IT Pro is supported by its audience. When you purchase through links on our site, we may earn an affiliate commission. Learn more

HTC Magic review

Can HTC's second Google Android based handset cast a powerful enough spell over us to forget the iPhone? We check out the HTC Magic.

When it comes to video and music, storage is limited only by the size of your microSD card. This is located behind the cover on the rear. It's a sensible approach and gives you far more flexibility than the iPhone's non- expandable memory.

However, for all of the storage space, it's a bugbear that you can't easily download files off the internet and copy them back onto your PC.

Finally, we have battery life. HTC has made strides here. In our tests, with very light use the occasional email, a little downloading, and some calls - we got four days of standby out of it. However, when we spent a day hammering it, with a lot of browsing and GPS use, it lasted less than 24 hours. Still we'd say it's on a par the iPhone.

Taken as a whole though, the Magic is certainly a very pleasant phone to use and it's certain to win over many. As an alternative to the iPhone, it's a very strong contender, and as Google develops the Android OS and the Marketplace apps increase in quality and quantity then it will only get stronger.

It's still doesn't have quite the premium feel of the iPhone, and that remains at the top of the tree, but the Magic is suitably priced at 30 a month with no outlay for the phone, which makes it a cheaper option over the life of the contract.

However it's hard not to ignore that other Android phones - from the likes of Samsung are et al - on their way, not to mention a likely iPhone upgrade coming this summer. There's also the not insignificant point that the iPhone now supports Exchange out of the box and Android does not - though again third-party solutions are available. The iPhone then wins for even slicker hardware, and wider applications support, which gives it the edge for business users.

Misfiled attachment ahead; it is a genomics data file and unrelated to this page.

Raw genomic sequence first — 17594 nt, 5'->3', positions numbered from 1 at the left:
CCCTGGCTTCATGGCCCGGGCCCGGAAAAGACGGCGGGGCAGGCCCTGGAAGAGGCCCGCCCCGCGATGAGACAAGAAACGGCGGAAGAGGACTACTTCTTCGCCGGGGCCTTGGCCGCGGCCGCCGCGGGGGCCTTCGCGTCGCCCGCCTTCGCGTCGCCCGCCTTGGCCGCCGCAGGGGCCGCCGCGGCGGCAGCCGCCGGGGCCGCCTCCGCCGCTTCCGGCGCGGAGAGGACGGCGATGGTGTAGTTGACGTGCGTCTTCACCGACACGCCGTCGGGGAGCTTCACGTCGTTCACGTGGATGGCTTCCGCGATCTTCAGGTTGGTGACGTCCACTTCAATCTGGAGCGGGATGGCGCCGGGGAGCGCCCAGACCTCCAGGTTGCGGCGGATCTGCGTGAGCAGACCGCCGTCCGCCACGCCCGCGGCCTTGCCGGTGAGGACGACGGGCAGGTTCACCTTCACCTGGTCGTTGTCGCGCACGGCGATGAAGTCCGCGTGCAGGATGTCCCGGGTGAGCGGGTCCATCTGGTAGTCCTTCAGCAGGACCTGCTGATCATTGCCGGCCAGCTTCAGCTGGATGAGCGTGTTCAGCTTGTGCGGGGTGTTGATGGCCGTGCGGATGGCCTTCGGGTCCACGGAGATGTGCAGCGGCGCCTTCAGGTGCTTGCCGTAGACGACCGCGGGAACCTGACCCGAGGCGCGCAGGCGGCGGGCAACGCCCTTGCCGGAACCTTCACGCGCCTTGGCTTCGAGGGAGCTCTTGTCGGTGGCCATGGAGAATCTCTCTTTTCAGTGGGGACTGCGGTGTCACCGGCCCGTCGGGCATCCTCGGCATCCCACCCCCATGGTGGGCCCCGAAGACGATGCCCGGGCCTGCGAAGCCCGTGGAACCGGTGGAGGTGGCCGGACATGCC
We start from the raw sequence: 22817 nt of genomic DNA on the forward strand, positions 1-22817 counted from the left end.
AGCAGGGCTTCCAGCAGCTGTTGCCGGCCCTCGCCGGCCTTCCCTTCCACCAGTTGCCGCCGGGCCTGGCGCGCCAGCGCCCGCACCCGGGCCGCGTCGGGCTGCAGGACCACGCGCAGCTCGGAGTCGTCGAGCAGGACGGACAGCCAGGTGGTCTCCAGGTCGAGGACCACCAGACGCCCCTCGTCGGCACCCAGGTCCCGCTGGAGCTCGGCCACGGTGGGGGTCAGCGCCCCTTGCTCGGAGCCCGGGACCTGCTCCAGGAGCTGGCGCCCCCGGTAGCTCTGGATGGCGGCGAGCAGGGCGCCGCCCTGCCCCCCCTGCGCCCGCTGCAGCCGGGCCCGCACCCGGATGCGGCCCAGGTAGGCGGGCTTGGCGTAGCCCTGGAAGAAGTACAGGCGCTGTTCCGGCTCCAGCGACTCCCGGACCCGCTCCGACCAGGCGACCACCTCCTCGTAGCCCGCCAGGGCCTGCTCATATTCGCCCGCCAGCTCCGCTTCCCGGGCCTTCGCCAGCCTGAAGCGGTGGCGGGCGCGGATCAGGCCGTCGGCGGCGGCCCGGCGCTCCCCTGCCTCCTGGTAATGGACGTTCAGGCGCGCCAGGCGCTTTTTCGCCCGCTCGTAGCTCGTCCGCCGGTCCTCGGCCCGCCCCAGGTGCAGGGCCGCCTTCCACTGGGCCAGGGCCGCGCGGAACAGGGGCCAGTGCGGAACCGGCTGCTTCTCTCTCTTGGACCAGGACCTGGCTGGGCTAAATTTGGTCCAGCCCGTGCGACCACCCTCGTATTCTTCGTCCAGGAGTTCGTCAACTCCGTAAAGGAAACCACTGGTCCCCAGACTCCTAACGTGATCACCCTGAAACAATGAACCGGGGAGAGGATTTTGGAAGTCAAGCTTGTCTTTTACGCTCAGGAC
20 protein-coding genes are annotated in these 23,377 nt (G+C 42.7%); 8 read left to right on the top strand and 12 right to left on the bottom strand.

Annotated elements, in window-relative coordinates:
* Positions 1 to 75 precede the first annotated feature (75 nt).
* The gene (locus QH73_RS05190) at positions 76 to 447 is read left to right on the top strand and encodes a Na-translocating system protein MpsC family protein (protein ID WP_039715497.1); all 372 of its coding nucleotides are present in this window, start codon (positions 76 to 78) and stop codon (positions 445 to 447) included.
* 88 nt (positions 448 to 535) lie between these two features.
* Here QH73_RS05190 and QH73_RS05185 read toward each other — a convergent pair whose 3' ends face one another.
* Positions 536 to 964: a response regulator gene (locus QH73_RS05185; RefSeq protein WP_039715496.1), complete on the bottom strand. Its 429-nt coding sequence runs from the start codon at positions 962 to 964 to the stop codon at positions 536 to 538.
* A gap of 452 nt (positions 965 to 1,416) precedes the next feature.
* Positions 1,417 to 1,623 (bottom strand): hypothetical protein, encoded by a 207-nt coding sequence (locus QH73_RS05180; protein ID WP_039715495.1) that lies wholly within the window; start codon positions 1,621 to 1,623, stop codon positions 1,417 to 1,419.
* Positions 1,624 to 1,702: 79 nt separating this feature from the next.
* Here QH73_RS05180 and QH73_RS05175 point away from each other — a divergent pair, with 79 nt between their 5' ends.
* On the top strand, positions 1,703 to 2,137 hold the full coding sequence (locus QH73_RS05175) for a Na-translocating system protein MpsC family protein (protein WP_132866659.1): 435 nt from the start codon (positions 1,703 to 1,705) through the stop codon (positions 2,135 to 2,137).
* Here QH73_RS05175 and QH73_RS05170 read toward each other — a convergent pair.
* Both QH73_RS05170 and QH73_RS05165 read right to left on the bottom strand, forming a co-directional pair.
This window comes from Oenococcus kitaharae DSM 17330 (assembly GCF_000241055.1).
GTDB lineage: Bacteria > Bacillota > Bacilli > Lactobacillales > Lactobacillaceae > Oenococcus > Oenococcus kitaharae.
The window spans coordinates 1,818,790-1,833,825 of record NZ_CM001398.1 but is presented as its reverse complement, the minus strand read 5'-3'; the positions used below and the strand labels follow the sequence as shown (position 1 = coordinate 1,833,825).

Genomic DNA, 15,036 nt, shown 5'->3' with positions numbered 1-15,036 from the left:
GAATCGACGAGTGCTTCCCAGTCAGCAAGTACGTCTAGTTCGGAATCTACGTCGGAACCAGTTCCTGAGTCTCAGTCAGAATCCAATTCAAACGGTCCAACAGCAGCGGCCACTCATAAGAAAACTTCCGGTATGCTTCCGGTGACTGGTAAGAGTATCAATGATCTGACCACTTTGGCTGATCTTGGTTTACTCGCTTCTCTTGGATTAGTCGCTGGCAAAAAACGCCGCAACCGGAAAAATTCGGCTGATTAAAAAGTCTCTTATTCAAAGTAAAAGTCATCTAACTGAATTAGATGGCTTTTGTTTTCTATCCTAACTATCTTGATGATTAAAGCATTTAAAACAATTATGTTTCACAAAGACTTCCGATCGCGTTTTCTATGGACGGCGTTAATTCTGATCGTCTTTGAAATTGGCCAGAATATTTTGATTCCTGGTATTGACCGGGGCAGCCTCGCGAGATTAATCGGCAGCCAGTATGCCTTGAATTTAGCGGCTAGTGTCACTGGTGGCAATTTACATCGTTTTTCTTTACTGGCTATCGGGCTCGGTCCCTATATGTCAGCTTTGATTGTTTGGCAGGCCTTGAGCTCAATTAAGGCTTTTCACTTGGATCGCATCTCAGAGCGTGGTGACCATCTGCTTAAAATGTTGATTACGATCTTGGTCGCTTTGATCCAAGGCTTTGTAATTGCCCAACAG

Verdict

If you’ve been waiting for the second generation Google phone this is a significant improvement over the G1. It’s light, generally well featured and is easy to use, but the lack of native Exchange support may put off some business users. And with other Android handsets on their way, not to mention a new iPhone, it might be worth adopting a wait-and-see approach.

Featured Resources

2022 State of the multi-cloud report

What are the biggest multi-cloud motivations for decision-makers, and what are the leading challenges

Free Download

The Total Economic Impact™ of IBM robotic process automation

Cost savings and business benefits enabled by robotic process automation

Free Download

Multi-cloud data integration for data leaders

A holistic data-fabric approach to multi-cloud integration

Free Download

MLOps and trustworthy AI for data leaders

A data fabric approach to MLOps and trustworthy AI

Free Download

Most Popular

Empowering employees to truly work anywhere
Sponsored

Empowering employees to truly work anywhere

22 Nov 2022
How to boot Windows 11 in Safe Mode
Microsoft Windows

How to boot Windows 11 in Safe Mode

15 Nov 2022
The top 12 password-cracking techniques used by hackers
Security

The top 12 password-cracking techniques used by hackers

14 Nov 2022